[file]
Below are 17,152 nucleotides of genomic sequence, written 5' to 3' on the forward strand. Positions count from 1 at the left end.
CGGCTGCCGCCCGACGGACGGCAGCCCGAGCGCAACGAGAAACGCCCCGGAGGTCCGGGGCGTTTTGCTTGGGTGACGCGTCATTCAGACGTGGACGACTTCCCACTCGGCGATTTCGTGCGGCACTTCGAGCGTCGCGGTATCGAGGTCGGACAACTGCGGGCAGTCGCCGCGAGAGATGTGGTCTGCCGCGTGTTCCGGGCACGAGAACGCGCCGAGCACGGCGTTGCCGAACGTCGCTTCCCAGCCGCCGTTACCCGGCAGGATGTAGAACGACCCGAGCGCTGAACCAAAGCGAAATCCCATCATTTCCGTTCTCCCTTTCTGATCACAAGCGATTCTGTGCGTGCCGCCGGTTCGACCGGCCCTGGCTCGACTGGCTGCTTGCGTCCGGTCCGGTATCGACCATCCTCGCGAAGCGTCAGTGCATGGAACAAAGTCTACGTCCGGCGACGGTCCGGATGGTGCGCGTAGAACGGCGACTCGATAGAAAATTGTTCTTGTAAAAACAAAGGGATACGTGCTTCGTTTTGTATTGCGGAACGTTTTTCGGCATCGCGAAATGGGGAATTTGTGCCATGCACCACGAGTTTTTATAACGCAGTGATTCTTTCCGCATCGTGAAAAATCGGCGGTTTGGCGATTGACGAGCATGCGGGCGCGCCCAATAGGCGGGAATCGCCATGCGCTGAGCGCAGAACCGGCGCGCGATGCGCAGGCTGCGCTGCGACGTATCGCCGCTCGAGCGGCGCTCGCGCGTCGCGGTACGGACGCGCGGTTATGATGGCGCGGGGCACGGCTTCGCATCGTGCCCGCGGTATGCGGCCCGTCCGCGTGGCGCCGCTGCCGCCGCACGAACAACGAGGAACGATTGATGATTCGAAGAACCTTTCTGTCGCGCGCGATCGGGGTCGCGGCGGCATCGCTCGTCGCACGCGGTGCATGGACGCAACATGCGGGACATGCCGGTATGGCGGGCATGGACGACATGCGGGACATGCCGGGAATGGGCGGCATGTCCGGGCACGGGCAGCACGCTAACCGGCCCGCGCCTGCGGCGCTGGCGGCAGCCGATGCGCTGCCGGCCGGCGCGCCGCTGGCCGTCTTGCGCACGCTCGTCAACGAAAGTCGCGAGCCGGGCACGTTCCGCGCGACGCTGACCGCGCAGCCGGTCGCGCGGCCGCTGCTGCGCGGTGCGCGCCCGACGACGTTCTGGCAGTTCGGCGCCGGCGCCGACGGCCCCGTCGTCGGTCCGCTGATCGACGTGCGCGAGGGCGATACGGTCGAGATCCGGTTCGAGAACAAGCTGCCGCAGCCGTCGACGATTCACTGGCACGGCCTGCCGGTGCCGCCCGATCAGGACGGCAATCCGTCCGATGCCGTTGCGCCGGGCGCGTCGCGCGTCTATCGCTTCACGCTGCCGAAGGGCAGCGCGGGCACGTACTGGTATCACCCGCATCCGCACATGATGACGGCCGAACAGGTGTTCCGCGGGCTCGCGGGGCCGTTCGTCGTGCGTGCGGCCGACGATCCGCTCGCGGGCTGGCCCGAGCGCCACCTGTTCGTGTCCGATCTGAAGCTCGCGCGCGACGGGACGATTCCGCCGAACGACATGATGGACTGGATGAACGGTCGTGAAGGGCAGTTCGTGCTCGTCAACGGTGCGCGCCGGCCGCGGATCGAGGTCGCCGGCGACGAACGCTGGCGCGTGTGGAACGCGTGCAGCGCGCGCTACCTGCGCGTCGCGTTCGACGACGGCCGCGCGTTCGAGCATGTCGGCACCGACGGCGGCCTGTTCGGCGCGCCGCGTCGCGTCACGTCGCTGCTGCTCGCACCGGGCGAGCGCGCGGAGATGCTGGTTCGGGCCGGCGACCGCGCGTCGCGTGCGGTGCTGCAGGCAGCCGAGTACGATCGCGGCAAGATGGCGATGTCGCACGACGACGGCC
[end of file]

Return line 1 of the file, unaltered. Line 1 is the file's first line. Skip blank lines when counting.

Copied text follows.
Below are 17,152 nucleotides of genomic sequence, written 5' to 3' on the forward strand. Positions count from 1 at the left end.